It might appear to be an obvious question, but pensions aren’t necessarily as simple as they may seem.
Should I bother with a pension?
Until recently, some pensions offered poor value – high charges, inflexible rules and low income. However, new rules make them more flexible:
There may be more change. Chancellor George Osborne is consulting on the idea of scrapping tax relief on pension contributions, making them more like Individual Savings Accounts (Isas) where money grows tax-free.
Other changes might include:
In pensions, nothing stands still, take some advice and use the most flexible option to enable yourself to take advantage of future changes.
Pension freedoms introduced in April 2015, mean over-55s have additional options for how they use their pensions. So yes, you could blow your pension on a car. But hold your horsepower…
Previously, most people had little option but to buy an annuity. However, under the pension freedoms introduced in April 2015, over-55s have additional options for how they use their pension savings:
So it’s entirely true you could blow your pension on a luxury car.
Or, as the then pensions minister Steve Webb put it in 2014, people are free to spend their savings on a Lamborghini1.
But do the math… or you could face a hefty tax bill.
So let’s say you decide to throw caution – and a comfortable retirement – to the wind and cash it all in for a shiny Lamborghini (£288,840). You’d actually need a pension pot of £415,000 to start with.
That’s because you would be taxed on 75 per cent of the money. As figures from consumer group which show2, the tax you would pay the Treasury would be £126,206 – enough to buy George Osborne a Porsche 911 (£120,598).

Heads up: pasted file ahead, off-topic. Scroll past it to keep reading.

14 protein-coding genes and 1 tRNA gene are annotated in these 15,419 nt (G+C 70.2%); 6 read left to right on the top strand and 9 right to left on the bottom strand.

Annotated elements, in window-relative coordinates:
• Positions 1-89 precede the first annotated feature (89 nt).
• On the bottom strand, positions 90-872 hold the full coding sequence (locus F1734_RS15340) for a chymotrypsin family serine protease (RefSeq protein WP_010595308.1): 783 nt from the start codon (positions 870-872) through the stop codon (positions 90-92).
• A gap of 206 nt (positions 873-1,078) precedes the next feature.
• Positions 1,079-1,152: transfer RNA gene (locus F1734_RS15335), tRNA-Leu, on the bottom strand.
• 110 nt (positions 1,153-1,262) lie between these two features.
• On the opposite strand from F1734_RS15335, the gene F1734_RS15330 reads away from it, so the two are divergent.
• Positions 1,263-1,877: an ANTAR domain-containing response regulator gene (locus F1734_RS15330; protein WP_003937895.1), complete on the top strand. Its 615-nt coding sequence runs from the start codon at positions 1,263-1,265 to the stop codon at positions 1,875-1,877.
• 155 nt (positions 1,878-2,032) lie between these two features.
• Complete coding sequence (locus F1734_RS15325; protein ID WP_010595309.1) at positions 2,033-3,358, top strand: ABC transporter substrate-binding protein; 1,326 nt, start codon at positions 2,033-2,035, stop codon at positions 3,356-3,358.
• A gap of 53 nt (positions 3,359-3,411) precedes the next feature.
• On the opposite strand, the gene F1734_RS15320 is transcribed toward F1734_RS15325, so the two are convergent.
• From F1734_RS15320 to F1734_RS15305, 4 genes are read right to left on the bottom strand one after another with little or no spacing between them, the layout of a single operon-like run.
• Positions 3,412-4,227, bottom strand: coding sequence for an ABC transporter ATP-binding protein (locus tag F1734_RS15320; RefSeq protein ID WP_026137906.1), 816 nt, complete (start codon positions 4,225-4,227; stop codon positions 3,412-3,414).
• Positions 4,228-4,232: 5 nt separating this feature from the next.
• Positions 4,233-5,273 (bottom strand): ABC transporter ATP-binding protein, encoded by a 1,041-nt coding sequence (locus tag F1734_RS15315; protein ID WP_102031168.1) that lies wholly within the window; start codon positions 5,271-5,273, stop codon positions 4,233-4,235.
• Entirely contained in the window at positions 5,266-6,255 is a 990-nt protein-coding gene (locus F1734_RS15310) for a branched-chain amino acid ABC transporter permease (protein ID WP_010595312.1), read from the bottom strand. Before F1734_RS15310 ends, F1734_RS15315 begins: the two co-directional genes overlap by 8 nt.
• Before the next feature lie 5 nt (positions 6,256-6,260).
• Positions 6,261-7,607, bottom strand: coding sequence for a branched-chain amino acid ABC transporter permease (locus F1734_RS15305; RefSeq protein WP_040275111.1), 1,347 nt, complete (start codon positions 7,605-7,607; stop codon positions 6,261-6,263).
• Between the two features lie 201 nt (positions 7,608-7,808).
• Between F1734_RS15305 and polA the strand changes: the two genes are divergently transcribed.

Now that’s just wrong.
A financial adviser can help you with all aspects of retirement planning – whether you’re starting to save for a pension or approaching the stage in life when you need to use it.
So will consulting an adviser make the difference between sipping 1982 Bordeaux – in Bordeaux and glugging flat lemonade on the prom? Maybe.
Understand what an adviser can offer
An adviser can work alongside you as you move toward your retirement goals. They will:
But how much will it cost?
Some people are put off seeking financial advice because of the perceived cost. The key thing to remember is that good financial advice should cost less over the long term than no advice at all.
Initial consultations are often free, but do check. This meeting should enable you to judge whether paying for financial advice will deliver good value.
Following the Retail Distribution Review (RDR) in 2012, financial advisers are prohibited from charging commission on products that could be broadly described as investments. This includes pensions.
Advisers may take payment in a number of different ways. Always agree fees before engaging an adviser
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